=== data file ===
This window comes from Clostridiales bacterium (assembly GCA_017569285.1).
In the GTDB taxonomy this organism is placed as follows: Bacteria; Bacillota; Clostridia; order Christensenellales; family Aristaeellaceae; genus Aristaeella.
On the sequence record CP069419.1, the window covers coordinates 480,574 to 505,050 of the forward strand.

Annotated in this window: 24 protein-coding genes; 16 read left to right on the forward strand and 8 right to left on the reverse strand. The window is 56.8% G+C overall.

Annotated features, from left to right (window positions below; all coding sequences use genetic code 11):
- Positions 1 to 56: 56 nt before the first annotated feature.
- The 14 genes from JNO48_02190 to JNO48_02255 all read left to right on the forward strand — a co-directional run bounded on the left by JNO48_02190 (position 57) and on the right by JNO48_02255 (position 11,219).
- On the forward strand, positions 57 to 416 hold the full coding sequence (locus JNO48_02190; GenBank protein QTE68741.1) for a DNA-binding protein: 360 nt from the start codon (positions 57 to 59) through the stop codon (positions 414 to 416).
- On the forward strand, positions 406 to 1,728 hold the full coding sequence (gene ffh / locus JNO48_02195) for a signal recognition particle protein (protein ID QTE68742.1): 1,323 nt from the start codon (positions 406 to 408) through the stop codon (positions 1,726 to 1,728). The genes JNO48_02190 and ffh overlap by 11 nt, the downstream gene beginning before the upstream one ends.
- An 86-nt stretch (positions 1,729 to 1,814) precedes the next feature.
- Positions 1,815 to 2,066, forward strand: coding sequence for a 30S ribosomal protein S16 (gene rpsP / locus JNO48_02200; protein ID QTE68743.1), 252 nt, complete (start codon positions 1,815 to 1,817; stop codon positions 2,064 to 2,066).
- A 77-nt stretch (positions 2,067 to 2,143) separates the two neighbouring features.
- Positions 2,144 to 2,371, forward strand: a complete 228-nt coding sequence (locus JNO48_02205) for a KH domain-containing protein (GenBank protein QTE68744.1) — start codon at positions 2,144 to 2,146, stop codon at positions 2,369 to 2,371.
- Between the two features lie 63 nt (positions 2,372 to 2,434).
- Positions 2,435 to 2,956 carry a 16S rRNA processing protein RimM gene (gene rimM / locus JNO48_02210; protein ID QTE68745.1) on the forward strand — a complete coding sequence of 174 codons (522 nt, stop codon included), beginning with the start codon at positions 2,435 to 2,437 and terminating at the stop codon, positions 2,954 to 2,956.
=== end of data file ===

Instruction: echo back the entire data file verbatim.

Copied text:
This window comes from Clostridiales bacterium (assembly GCA_017569285.1).
In the GTDB taxonomy this organism is placed as follows: Bacteria; Bacillota; Clostridia; order Christensenellales; family Aristaeellaceae; genus Aristaeella.
On the sequence record CP069419.1, the window covers coordinates 480,574 to 505,050 of the forward strand.

Annotated in this window: 24 protein-coding genes; 16 read left to right on the forward strand and 8 right to left on the reverse strand. The window is 56.8% G+C overall.

Annotated features, from left to right (window positions below; all coding sequences use genetic code 11):
- Positions 1 to 56: 56 nt before the first annotated feature.
- The 14 genes from JNO48_02190 to JNO48_02255 all read left to right on the forward strand — a co-directional run bounded on the left by JNO48_02190 (position 57) and on the right by JNO48_02255 (position 11,219).
- On the forward strand, positions 57 to 416 hold the full coding sequence (locus JNO48_02190; GenBank protein QTE68741.1) for a DNA-binding protein: 360 nt from the start codon (positions 57 to 59) through the stop codon (positions 414 to 416).
- On the forward strand, positions 406 to 1,728 hold the full coding sequence (gene ffh / locus JNO48_02195) for a signal recognition particle protein (protein ID QTE68742.1): 1,323 nt from the start codon (positions 406 to 408) through the stop codon (positions 1,726 to 1,728). The genes JNO48_02190 and ffh overlap by 11 nt, the downstream gene beginning before the upstream one ends.
- An 86-nt stretch (positions 1,729 to 1,814) precedes the next feature.
- Positions 1,815 to 2,066, forward strand: coding sequence for a 30S ribosomal protein S16 (gene rpsP / locus JNO48_02200; protein ID QTE68743.1), 252 nt, complete (start codon positions 1,815 to 1,817; stop codon positions 2,064 to 2,066).
- A 77-nt stretch (positions 2,067 to 2,143) separates the two neighbouring features.
- Positions 2,144 to 2,371, forward strand: a complete 228-nt coding sequence (locus JNO48_02205) for a KH domain-containing protein (GenBank protein QTE68744.1) — start codon at positions 2,144 to 2,146, stop codon at positions 2,369 to 2,371.
- Between the two features lie 63 nt (positions 2,372 to 2,434).
- Positions 2,435 to 2,956 carry a 16S rRNA processing protein RimM gene (gene rimM / locus JNO48_02210; protein ID QTE68745.1) on the forward strand — a complete coding sequence of 174 codons (522 nt, stop codon included), beginning with the start codon at positions 2,435 to 2,437 and terminating at the stop codon, positions 2,954 to 2,956.